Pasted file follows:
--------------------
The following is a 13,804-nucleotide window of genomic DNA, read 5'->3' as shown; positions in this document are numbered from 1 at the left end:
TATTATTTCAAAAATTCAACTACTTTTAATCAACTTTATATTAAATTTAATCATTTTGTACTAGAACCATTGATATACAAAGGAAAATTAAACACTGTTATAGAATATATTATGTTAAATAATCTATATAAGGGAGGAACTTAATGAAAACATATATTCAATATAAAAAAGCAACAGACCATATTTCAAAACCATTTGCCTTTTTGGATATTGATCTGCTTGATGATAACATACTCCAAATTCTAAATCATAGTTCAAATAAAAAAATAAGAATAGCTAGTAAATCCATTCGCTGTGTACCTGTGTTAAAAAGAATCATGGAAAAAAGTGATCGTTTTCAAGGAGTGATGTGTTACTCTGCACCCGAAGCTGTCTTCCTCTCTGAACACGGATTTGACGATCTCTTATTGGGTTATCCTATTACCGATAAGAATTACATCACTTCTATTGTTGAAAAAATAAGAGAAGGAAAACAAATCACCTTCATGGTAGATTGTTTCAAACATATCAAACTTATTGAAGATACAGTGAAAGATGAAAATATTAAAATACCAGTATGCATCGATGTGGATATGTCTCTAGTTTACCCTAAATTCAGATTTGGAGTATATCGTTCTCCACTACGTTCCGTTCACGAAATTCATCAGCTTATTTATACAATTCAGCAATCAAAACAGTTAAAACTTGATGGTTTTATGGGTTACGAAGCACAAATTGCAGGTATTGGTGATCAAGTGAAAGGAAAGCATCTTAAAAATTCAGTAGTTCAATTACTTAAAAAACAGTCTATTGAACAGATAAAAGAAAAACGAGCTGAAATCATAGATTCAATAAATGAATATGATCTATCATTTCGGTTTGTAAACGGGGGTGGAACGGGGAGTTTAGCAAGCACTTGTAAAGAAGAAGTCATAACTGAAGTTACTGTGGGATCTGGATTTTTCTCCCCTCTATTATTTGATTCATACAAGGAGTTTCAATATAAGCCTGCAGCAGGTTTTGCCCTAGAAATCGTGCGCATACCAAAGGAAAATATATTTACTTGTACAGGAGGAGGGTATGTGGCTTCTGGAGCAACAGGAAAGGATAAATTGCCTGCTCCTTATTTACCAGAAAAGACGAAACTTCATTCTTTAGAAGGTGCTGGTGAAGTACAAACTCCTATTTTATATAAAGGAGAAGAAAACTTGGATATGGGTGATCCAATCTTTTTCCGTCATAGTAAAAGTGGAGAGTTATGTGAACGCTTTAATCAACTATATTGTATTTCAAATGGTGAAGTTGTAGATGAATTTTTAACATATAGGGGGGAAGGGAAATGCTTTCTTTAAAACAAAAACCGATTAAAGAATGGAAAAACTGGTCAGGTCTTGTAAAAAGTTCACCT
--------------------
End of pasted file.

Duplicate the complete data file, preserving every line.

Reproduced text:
The following is a 13,804-nucleotide window of genomic DNA, read 5'->3' as shown; positions in this document are numbered from 1 at the left end:
TATTATTTCAAAAATTCAACTACTTTTAATCAACTTTATATTAAATTTAATCATTTTGTACTAGAACCATTGATATACAAAGGAAAATTAAACACTGTTATAGAATATATTATGTTAAATAATCTATATAAGGGAGGAACTTAATGAAAACATATATTCAATATAAAAAAGCAACAGACCATATTTCAAAACCATTTGCCTTTTTGGATATTGATCTGCTTGATGATAACATACTCCAAATTCTAAATCATAGTTCAAATAAAAAAATAAGAATAGCTAGTAAATCCATTCGCTGTGTACCTGTGTTAAAAAGAATCATGGAAAAAAGTGATCGTTTTCAAGGAGTGATGTGTTACTCTGCACCCGAAGCTGTCTTCCTCTCTGAACACGGATTTGACGATCTCTTATTGGGTTATCCTATTACCGATAAGAATTACATCACTTCTATTGTTGAAAAAATAAGAGAAGGAAAACAAATCACCTTCATGGTAGATTGTTTCAAACATATCAAACTTATTGAAGATACAGTGAAAGATGAAAATATTAAAATACCAGTATGCATCGATGTGGATATGTCTCTAGTTTACCCTAAATTCAGATTTGGAGTATATCGTTCTCCACTACGTTCCGTTCACGAAATTCATCAGCTTATTTATACAATTCAGCAATCAAAACAGTTAAAACTTGATGGTTTTATGGGTTACGAAGCACAAATTGCAGGTATTGGTGATCAAGTGAAAGGAAAGCATCTTAAAAATTCAGTAGTTCAATTACTTAAAAAACAGTCTATTGAACAGATAAAAGAAAAACGAGCTGAAATCATAGATTCAATAAATGAATATGATCTATCATTTCGGTTTGTAAACGGGGGTGGAACGGGGAGTTTAGCAAGCACTTGTAAAGAAGAAGTCATAACTGAAGTTACTGTGGGATCTGGATTTTTCTCCCCTCTATTATTTGATTCATACAAGGAGTTTCAATATAAGCCTGCAGCAGGTTTTGCCCTAGAAATCGTGCGCATACCAAAGGAAAATATATTTACTTGTACAGGAGGAGGGTATGTGGCTTCTGGAGCAACAGGAAAGGATAAATTGCCTGCTCCTTATTTACCAGAAAAGACGAAACTTCATTCTTTAGAAGGTGCTGGTGAAGTACAAACTCCTATTTTATATAAAGGAGAAGAAAACTTGGATATGGGTGATCCAATCTTTTTCCGTCATAGTAAAAGTGGAGAGTTATGTGAACGCTTTAATCAACTATATTGTATTTCAAATGGTGAAGTTGTAGATGAATTTTTAACATATAGGGGGGAAGGGAAATGCTTTCTTTAAAACAAAAACCGATTAAAGAATGGAAAAACTGGTCAGGTCTTGTAAAAAGTTCACCT